Objective: The purpose of this study was to examine the effect of proactive palliative care consultation on length of stay for high-risk patients in the medical intensive care unit (MICU).
Design: A prospective pre/post nonequivalent control group design was used for this performance improvement study.
Setting: Seventeen-bed adult MICU.
Patients: Of admissions to the MICU, 191 patients were identified as having a serious illness and at high risk of dying: 65 patients in the usual care phase and 126 patients in the proactive palliative care phase. To be included in the sample, a patient had to meet one of the following criteria: a) intensive care admission following a current hospital stay of ≥10 days; b) age >80 yrs in the presence of two or more life-threatening comorbidities (e.g., end-stage renal disease, severe congestive heart failure); c) diagnosis of an active stage IV malignancy; d) status post cardiac arrest; or e) diagnosis of an intracerebral hemorrhage requiring mechanical ventilation.
Interventions: Palliative care consultations.
Measurements and Main Results: Primary measures were patient lengths of stay a) for the entire hospitalization; b) in the MICU; and c) from MICU admission to hospital discharge. Secondary measures included mortality rates and discharge disposition. There were no significant differences between the usual care and proactive palliative care intervention groups in respect to age, gender, race, screening criteria, discharge disposition, or mortality. Patients in the proactive palliative care group had significantly shorter lengths of stay in the MICU (8.96 vs. 16.28 days, p = .0001). There were no differences between the two groups on total length of stay in the hospital or length of stay from MICU admission to hospital discharge.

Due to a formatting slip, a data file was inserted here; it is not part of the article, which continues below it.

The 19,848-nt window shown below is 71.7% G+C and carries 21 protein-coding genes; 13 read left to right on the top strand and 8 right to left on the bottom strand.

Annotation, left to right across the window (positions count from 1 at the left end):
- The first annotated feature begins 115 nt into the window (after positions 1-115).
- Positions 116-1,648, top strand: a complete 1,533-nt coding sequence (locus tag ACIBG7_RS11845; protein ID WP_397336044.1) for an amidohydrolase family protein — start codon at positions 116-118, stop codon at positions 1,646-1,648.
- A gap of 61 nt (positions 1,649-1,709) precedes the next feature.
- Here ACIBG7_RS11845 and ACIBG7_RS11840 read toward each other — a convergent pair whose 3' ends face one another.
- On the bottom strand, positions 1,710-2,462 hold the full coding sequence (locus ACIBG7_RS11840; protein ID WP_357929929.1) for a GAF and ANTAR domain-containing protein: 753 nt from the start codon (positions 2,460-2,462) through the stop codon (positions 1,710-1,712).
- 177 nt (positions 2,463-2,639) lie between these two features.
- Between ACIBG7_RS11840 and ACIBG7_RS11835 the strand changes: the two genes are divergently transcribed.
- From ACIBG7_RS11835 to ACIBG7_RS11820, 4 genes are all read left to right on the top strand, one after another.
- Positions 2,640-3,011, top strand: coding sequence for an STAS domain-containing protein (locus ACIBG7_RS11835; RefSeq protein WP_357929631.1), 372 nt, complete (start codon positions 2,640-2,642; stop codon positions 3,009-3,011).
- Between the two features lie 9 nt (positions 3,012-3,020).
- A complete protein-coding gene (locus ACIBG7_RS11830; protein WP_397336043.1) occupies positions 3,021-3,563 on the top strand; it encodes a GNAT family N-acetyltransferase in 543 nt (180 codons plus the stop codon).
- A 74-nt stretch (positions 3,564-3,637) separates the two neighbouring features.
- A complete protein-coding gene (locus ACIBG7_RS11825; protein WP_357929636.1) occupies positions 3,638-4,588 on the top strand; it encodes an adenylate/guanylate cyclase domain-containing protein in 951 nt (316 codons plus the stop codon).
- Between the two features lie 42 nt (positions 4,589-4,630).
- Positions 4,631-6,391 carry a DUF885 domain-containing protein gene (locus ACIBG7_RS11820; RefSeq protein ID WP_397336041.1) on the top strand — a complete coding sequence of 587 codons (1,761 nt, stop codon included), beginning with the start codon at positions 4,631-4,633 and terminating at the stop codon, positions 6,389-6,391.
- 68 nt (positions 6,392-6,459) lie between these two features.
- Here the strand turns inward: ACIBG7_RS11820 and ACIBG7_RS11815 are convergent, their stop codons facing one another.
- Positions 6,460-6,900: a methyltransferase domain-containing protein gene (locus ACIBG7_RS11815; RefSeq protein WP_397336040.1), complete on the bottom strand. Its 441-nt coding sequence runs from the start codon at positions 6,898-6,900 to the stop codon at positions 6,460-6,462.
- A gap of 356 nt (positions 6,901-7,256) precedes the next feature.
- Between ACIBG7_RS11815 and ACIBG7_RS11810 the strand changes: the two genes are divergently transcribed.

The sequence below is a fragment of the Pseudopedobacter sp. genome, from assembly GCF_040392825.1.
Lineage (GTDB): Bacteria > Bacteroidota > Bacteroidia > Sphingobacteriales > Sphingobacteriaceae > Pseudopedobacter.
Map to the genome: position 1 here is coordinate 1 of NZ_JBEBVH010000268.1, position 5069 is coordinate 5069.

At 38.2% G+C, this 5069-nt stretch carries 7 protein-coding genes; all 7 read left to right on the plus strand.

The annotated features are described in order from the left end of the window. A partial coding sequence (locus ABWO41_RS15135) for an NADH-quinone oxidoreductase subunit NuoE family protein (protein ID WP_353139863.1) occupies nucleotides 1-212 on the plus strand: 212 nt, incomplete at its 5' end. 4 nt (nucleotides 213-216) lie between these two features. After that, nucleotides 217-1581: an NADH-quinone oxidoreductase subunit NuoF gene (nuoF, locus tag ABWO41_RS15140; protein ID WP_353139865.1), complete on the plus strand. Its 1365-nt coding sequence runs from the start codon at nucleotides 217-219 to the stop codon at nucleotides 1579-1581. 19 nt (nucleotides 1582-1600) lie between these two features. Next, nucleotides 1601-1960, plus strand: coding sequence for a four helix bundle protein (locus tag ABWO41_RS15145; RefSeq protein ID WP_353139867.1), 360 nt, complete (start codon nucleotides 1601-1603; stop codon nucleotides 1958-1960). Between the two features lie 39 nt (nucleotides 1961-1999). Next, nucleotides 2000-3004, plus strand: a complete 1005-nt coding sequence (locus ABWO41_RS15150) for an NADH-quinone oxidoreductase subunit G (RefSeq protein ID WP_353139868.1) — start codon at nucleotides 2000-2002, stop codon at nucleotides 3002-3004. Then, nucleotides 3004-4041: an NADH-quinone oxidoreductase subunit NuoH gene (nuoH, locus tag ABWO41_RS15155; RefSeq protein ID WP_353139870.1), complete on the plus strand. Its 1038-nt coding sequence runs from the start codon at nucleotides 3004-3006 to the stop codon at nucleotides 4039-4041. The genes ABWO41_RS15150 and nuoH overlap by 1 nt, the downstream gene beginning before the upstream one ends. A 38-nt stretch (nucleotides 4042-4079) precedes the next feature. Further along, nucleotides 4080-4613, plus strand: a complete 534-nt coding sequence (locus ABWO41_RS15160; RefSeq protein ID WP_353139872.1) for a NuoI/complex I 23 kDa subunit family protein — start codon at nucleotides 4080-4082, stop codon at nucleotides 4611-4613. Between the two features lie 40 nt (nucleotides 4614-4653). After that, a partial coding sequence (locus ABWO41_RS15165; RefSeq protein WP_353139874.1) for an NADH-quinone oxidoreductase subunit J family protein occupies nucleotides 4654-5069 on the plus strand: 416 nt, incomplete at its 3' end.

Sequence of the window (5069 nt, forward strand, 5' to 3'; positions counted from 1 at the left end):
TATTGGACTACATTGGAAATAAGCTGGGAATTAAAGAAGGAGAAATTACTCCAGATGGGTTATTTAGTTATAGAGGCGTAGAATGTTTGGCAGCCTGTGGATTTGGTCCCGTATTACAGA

Conclusions: Proactive palliative care consultation was associated with a significantly shorter MICU length of stay in this high-risk group without any significant differences in mortality rates or discharge disposition.
From the School of Nursing (SN), Center for Ethics, Humanities, and Palliative Care (LH, RH, MB, TQ), and the Departments of Community and Preventive Medicine (RH, HTG) and Neurology (RH), University of Rochester Medical Center, Rochester, NY.
Supported, in part, by the Fraser-Parker Foundation, Atlanta, GA.
The authors have not disclosed any potential conflicts of interest.
For information regarding this article, E-mail: Sally_Norton@urmc.rochester.edu